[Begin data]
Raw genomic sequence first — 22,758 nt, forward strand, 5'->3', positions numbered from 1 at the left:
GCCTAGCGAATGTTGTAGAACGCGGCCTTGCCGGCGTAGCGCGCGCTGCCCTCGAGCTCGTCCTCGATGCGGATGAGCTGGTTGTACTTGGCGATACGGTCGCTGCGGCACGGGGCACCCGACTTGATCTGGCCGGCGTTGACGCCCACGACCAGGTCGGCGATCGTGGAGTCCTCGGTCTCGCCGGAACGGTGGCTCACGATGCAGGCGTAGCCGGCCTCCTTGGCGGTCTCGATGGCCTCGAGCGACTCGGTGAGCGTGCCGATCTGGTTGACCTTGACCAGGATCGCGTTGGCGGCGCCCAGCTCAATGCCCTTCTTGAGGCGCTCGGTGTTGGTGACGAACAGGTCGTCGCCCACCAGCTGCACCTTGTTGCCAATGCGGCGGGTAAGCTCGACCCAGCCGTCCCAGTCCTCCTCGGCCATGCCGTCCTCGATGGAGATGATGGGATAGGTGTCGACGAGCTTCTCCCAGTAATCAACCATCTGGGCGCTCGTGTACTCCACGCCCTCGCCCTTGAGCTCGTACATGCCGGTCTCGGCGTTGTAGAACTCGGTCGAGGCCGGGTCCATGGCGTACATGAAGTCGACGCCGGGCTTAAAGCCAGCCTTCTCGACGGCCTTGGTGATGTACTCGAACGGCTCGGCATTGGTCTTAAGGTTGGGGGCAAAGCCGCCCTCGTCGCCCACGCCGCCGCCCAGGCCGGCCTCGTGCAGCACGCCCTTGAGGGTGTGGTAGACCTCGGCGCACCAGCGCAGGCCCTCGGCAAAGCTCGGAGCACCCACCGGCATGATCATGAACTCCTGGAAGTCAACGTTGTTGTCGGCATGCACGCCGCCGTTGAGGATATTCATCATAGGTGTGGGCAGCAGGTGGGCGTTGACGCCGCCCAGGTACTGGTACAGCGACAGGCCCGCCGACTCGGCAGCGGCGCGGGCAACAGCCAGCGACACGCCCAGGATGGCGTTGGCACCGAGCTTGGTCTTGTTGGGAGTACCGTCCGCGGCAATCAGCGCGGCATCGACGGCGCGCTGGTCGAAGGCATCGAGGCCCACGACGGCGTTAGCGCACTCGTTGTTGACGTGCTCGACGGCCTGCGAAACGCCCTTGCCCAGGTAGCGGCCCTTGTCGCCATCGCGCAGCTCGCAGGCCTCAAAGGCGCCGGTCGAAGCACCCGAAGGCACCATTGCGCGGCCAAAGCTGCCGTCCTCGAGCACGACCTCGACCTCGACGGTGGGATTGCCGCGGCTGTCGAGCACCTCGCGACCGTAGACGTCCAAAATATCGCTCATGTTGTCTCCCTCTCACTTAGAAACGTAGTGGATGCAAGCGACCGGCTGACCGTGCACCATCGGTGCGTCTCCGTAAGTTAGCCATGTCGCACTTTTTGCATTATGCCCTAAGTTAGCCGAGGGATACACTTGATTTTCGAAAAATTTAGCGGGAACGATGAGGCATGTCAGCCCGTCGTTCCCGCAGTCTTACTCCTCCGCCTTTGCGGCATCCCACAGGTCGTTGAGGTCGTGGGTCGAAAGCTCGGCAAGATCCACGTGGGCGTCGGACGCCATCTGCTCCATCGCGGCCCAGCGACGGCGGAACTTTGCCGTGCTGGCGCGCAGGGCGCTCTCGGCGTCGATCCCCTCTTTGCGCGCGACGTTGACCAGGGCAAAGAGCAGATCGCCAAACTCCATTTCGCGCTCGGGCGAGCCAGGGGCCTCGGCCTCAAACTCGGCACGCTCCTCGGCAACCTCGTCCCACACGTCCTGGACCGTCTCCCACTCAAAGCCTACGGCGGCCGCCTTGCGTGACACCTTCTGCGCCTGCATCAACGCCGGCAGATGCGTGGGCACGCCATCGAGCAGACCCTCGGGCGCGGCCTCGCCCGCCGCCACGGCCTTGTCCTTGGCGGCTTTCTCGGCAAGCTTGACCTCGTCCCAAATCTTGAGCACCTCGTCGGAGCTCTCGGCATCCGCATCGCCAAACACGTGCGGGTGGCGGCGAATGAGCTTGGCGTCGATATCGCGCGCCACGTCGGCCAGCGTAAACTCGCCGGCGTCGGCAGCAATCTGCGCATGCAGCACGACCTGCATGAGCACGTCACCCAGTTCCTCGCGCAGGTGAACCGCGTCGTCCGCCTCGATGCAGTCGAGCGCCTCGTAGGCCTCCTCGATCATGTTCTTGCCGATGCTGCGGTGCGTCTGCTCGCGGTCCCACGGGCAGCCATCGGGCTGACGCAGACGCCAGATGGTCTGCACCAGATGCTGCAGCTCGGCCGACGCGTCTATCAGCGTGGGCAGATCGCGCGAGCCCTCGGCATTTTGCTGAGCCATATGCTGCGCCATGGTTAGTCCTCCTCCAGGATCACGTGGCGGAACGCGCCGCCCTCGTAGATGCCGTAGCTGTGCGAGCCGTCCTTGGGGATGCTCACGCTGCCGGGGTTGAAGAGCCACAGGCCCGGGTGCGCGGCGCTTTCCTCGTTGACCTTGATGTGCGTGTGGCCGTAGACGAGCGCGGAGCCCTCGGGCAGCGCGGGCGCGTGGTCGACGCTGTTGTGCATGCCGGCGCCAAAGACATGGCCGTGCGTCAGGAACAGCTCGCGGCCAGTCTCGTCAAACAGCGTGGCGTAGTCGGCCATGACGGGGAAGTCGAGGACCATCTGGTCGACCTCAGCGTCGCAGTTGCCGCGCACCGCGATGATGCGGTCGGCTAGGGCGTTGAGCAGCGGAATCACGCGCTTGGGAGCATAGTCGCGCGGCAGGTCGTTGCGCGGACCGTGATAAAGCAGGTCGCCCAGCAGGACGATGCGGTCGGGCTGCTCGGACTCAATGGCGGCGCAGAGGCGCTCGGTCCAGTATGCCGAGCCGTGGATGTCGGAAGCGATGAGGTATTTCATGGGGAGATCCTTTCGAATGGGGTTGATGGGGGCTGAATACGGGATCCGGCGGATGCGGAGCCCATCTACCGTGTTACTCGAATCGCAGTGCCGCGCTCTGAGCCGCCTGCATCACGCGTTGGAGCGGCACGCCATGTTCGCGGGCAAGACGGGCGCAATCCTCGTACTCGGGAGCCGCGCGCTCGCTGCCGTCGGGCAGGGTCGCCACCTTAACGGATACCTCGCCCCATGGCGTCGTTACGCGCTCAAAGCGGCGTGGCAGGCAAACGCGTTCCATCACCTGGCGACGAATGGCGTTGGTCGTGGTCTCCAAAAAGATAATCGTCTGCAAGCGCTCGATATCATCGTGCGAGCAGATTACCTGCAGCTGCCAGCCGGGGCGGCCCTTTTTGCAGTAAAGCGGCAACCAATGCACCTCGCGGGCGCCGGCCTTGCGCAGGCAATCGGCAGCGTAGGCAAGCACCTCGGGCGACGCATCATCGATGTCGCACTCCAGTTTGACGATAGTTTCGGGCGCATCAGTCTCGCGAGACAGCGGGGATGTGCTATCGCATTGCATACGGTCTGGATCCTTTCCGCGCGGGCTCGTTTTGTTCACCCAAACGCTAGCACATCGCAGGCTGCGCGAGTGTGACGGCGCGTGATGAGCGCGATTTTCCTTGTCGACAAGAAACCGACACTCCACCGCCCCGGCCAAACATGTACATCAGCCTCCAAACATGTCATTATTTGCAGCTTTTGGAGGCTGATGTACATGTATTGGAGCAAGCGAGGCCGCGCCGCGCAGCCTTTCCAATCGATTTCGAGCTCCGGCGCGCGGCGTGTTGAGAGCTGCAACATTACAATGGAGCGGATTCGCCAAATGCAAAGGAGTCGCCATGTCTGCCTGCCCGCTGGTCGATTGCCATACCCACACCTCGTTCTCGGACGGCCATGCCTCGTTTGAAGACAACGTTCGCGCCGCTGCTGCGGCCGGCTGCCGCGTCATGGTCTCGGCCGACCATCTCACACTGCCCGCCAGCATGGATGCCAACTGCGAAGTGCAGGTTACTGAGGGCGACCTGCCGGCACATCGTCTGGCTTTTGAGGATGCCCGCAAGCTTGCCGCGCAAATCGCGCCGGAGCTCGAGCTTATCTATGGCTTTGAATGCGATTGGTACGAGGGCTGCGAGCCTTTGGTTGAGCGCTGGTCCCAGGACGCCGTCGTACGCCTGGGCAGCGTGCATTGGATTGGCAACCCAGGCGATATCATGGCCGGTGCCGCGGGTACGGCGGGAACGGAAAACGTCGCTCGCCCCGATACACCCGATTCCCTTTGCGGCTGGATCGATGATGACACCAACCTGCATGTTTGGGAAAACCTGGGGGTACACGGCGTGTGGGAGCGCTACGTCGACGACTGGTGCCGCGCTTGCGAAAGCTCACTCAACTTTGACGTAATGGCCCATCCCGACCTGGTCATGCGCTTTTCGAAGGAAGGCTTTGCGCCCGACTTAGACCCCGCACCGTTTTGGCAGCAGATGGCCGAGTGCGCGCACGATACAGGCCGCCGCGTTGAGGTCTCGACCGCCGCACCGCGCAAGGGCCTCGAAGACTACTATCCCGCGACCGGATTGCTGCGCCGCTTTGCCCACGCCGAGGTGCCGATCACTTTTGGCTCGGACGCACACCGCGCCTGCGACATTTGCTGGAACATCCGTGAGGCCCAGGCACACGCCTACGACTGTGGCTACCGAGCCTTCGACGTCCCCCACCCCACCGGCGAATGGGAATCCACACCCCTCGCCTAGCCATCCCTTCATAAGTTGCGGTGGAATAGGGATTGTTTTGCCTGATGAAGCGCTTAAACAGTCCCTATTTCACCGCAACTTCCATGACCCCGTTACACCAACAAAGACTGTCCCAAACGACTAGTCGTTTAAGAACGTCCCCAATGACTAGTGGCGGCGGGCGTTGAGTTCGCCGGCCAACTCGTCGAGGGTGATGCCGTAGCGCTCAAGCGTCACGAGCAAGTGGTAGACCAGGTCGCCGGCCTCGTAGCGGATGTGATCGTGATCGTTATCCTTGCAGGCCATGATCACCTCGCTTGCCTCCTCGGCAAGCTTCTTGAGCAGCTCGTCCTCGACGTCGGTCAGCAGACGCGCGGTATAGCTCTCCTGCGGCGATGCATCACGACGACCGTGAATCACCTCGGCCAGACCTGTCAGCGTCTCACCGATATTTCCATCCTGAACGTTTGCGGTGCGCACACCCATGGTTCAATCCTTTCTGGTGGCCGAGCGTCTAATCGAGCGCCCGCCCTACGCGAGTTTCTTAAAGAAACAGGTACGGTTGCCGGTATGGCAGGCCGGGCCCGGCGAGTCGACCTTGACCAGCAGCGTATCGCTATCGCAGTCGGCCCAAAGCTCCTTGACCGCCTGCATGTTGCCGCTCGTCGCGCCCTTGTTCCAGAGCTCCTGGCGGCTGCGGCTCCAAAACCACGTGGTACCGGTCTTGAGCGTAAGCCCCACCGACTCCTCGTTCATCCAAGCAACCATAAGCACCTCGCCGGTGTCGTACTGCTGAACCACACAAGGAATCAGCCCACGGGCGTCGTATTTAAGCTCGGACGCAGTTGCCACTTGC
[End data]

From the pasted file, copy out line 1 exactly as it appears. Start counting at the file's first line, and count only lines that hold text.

Raw genomic sequence first — 22,758 nt, forward strand, 5'->3', positions numbered from 1 at the left: